One in eight drivers on U.S. roads was without auto insurance in 2019, according to a report released today by the Insurance Research Council (IRC).
At-fault drivers who don’t comply with state insurance requirements raise insurance costs for everyone else. Insured drivers paid more than $13 billion in 2016 (about $78 per insured vehicle) for protection against at-fault drivers who have inadequate coverage for medical costs and property damage they inflict on others.
“Keeping auto insurance affordable is more difficult when a significant number of drivers refuse to carry their fair share of the costs,” said David Corum, vice president of the IRC.
While countrywide the uninsured motorist rate was 12.6 percent in 2019, these rates varied substantially across states, ranging from 3.1 percent in New Jersey to 29.4 percent in Mississippi.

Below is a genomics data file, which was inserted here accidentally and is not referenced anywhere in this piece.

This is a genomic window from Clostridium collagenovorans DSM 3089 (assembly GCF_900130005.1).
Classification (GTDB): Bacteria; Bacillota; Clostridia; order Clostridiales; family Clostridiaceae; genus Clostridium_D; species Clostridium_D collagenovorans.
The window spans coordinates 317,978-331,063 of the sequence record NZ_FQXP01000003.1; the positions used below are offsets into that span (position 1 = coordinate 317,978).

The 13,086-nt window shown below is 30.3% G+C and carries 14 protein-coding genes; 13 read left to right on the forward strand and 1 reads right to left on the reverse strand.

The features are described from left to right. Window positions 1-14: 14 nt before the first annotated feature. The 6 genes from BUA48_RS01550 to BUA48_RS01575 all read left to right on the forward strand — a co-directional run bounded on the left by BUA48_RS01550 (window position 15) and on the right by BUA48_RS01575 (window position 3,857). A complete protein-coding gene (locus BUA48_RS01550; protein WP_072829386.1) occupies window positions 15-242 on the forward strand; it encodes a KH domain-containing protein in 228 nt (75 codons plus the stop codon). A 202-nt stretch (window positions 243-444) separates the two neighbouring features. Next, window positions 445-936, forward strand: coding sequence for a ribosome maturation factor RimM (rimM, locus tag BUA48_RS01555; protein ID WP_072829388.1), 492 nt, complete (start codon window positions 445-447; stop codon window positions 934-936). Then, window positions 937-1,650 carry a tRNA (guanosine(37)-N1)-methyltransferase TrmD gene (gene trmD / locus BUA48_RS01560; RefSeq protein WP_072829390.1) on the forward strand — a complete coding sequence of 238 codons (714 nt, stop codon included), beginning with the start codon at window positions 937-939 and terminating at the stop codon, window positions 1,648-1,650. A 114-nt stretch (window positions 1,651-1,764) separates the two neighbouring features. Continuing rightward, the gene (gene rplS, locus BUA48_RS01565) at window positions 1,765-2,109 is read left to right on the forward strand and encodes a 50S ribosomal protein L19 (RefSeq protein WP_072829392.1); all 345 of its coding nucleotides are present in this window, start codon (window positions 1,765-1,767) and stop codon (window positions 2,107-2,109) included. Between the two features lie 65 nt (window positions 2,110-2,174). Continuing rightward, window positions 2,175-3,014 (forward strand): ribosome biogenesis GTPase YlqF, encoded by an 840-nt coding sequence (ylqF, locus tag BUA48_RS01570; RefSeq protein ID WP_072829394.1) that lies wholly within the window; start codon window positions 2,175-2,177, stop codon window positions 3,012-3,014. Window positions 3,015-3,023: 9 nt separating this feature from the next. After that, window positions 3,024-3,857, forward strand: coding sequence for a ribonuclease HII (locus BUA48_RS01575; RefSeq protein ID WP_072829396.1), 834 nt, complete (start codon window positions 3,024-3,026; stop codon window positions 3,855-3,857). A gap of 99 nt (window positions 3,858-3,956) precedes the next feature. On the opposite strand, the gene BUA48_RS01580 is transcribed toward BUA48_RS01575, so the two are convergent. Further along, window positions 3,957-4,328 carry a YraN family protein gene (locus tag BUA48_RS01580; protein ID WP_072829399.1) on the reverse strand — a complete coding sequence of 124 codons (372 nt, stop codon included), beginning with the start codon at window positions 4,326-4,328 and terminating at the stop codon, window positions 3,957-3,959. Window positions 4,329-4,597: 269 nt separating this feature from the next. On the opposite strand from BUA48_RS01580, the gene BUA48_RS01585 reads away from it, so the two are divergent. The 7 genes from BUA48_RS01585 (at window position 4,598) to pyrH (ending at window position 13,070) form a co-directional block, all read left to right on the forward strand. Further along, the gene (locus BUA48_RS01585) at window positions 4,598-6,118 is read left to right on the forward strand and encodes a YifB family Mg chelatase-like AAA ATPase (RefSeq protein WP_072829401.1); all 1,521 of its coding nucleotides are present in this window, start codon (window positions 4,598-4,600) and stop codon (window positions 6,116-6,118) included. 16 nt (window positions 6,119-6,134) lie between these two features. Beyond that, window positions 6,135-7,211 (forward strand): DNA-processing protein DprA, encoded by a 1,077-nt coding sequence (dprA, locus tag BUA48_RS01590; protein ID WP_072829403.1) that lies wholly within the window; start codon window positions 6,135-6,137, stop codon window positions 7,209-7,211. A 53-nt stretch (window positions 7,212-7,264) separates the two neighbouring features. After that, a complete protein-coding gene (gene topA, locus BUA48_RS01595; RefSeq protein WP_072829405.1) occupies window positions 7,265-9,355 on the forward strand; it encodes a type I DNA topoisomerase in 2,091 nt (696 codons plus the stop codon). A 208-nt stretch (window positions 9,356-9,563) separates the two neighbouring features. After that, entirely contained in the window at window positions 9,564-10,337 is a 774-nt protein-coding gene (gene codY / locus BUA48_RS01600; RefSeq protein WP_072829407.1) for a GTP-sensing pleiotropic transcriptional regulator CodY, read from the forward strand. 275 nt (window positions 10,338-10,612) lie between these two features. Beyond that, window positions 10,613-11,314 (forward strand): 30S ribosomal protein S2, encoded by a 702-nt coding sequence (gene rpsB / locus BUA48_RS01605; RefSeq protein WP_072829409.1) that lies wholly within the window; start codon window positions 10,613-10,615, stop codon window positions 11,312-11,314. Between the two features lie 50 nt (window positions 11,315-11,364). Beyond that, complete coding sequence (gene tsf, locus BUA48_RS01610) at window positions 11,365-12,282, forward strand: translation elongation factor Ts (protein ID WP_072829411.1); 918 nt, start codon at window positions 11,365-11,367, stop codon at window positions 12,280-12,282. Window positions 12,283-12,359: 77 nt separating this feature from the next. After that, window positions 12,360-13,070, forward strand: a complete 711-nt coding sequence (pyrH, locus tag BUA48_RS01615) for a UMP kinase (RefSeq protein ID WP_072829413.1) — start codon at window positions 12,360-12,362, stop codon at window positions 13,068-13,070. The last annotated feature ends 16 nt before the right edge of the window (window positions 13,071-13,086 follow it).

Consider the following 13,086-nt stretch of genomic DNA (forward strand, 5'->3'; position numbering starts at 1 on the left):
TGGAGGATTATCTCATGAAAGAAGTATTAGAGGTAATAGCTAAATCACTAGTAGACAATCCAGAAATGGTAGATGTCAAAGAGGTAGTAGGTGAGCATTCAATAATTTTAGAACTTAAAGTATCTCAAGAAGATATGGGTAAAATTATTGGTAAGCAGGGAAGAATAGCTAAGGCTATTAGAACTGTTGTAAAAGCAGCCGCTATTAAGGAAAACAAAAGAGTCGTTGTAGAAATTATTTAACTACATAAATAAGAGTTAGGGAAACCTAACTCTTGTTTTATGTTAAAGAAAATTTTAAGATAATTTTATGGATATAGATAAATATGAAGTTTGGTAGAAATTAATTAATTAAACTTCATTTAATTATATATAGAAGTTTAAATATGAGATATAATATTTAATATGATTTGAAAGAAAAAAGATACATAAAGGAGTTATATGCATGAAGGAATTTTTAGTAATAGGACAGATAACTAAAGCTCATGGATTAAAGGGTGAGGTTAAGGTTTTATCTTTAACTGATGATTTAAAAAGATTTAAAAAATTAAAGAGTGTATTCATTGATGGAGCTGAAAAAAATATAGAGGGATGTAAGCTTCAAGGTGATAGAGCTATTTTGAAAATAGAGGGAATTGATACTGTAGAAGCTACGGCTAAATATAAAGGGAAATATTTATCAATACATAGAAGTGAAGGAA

Although the uninsured motorist rate increased only 1.2 percentage points nationwide from 2015-2019, several states experienced more significant increases, including Washington (6.9 percentage points), Rhode Island (6.8 percentage points) and Mississippi (6.4 percentage points). Other states experienced decreases in uninsured motorist rates, including Michigan (10.1 percentage points) and Delaware (2.9 percentage points).
The IRC report, Uninsured Motorists, 2021 Edition, examines data collected from 11 insurers representing 60 percent of the private passenger auto insurance market in 2019. For more information on the study’s methodology and findings, contact David Corum, at (484) 831-9046, or by e-mail at IRC@TheInstitutes.org. For more information about the report, visit the IRC’s Web site at www.insurance-research.org.